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Special Considerations to Improve Clinical Outcomes in Patients with Osteoporosis Undergoing Spine Surgery

Jennifer L Perez 1Alp Ozpinar 1Nitin Agarwal 1Emily Hacker 1Nima Alan 1Peter C Gerszten 1

Int J Spine Surg. 2021 Apr;15(2):353-358.doi: 10.14444/8046. Epub 2021 Apr 1.


Background: Percutaneous balloon kyphoplasty (BK) is widely accepted as both a safe and effective method for the treatment of symptomatic benign vertebral compression fractures (VCFs) of the thoracic and lumbar spines. A disruption in the posterior wall of the affected vertebra is often considered to be a relative or an absolute contraindication to BK. This study was performed to determine the safety as well as the efficacy of BK for vertebral body compression fractures associated with posterior wall disruption.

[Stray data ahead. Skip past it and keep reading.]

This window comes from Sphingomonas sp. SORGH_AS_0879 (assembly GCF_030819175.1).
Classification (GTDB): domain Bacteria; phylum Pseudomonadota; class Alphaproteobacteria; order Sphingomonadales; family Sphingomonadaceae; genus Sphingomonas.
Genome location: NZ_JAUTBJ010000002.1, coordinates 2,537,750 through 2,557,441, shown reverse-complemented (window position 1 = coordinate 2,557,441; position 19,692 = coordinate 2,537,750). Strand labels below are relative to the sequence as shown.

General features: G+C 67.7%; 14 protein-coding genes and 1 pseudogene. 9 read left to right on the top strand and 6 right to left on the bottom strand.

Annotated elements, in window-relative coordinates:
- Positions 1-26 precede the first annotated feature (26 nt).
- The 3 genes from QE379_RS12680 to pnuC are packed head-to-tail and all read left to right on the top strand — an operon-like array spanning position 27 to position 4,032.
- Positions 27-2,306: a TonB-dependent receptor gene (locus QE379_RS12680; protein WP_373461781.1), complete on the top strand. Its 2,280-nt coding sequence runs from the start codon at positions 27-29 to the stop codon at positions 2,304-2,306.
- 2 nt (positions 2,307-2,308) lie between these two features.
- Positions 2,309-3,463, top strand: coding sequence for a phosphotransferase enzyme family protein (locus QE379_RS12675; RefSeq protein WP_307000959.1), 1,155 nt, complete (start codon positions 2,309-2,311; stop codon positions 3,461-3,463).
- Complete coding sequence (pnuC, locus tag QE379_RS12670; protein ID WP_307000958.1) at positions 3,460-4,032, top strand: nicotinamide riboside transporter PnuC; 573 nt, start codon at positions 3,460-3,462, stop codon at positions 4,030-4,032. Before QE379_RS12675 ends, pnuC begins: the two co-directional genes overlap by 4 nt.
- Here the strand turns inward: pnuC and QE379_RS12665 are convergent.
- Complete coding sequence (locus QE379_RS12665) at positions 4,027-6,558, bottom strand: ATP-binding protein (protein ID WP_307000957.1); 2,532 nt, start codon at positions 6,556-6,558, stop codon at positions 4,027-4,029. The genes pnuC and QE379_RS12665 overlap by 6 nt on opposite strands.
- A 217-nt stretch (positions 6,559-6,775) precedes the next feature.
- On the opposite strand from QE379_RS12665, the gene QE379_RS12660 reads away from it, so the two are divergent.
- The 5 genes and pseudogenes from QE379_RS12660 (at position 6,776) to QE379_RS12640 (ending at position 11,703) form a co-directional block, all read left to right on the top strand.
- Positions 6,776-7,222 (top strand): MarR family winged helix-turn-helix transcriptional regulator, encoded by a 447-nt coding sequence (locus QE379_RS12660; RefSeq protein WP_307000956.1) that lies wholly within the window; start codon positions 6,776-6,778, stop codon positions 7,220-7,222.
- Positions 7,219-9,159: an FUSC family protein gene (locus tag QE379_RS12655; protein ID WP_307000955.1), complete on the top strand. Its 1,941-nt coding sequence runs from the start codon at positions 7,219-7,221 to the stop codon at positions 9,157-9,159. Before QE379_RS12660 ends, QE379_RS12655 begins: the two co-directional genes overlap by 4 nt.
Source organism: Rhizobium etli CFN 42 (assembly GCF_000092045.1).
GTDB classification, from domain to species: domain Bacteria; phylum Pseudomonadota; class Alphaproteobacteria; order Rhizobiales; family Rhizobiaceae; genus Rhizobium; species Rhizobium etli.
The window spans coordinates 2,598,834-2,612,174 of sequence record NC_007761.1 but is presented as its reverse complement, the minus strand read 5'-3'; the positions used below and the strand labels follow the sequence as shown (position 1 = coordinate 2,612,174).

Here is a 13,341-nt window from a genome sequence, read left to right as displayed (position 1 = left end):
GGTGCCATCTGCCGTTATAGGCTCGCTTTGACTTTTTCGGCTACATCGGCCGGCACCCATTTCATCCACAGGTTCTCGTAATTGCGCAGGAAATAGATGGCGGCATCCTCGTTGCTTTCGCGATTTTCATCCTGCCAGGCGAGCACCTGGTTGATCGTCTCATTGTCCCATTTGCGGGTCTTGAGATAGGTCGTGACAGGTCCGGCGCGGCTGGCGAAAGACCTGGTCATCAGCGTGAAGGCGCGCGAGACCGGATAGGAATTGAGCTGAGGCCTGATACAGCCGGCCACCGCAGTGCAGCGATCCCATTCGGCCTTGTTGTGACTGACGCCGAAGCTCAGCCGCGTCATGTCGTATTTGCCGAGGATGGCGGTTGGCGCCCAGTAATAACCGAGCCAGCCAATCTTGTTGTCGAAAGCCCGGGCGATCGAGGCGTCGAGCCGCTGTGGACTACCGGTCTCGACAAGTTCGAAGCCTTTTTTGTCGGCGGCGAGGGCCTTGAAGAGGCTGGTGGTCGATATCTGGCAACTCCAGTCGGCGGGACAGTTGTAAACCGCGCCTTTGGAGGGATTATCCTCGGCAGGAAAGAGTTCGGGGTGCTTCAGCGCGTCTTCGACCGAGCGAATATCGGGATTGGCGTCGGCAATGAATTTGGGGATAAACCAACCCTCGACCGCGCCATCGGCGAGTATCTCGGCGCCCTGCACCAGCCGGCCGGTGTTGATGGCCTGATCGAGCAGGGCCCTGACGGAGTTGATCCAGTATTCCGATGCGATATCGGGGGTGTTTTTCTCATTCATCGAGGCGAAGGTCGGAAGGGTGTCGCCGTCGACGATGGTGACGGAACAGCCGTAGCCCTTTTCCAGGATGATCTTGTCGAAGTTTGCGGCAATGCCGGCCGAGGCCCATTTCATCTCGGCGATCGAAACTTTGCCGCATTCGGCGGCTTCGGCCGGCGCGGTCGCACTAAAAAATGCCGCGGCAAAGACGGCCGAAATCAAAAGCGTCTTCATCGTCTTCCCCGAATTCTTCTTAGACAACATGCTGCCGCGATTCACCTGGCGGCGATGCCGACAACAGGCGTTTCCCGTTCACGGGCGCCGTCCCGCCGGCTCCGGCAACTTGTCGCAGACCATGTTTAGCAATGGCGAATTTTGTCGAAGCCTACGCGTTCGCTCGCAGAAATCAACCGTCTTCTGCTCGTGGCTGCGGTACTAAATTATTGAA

Methods: This was a retrospective, nonrandomized clinical cohort investigation of patients with VCF and posterior wall disruption treated with BK between 2010 and 2018. All cases were performed using a bipedicular technique. Each case was examined for cement leakage, anterior vertebral body height restoration, improvement in pain (determined by VAS) from baseline and 6-week postprocedure, and clinical sequelae from cement leakage.

Results: Ninety-eight consecutive patients with 157 VCF levels who underwent BK were evaluated. There was a significant improvement in anterior vertebral height, vertebral wedge angle, and local kyphotic angle in all cases. The mean preoperative VAS improved from 8.7 preprocedure to 2.5 postprocedure (P = .001). There were 14 (9%) cases with asymptomatic cement leakage outside of the vertebral body, and no patients experienced postprocedure neurological symptoms at the 6-week follow up.

Conclusions: BK in the setting of posterior wall disruption was found to be a safe and highly effective treatment for patients with benign compression fractures. Posterior wall disruption should not be considered an absolute contraindication to BK.